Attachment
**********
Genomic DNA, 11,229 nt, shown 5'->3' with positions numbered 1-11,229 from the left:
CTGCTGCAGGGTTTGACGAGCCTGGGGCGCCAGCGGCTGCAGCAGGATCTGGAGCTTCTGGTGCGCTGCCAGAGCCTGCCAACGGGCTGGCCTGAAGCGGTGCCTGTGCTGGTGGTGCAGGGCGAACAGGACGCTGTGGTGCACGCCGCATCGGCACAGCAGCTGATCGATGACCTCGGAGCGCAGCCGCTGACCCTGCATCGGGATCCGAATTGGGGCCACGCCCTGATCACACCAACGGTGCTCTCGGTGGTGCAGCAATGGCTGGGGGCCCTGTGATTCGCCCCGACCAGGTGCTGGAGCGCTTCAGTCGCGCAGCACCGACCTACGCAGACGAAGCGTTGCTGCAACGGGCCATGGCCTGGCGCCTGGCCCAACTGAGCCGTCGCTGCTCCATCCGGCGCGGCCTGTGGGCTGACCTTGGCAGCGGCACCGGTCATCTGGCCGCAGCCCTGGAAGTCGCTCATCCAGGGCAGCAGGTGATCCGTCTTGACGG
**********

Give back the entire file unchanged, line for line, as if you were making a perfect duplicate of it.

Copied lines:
Genomic DNA, 11,229 nt, shown 5'->3' with positions numbered 1-11,229 from the left:
CTGCTGCAGGGTTTGACGAGCCTGGGGCGCCAGCGGCTGCAGCAGGATCTGGAGCTTCTGGTGCGCTGCCAGAGCCTGCCAACGGGCTGGCCTGAAGCGGTGCCTGTGCTGGTGGTGCAGGGCGAACAGGACGCTGTGGTGCACGCCGCATCGGCACAGCAGCTGATCGATGACCTCGGAGCGCAGCCGCTGACCCTGCATCGGGATCCGAATTGGGGCCACGCCCTGATCACACCAACGGTGCTCTCGGTGGTGCAGCAATGGCTGGGGGCCCTGTGATTCGCCCCGACCAGGTGCTGGAGCGCTTCAGTCGCGCAGCACCGACCTACGCAGACGAAGCGTTGCTGCAACGGGCCATGGCCTGGCGCCTGGCCCAACTGAGCCGTCGCTGCTCCATCCGGCGCGGCCTGTGGGCTGACCTTGGCAGCGGCACCGGTCATCTGGCCGCAGCCCTGGAAGTCGCTCATCCAGGGCAGCAGGTGATCCGTCTTGACGG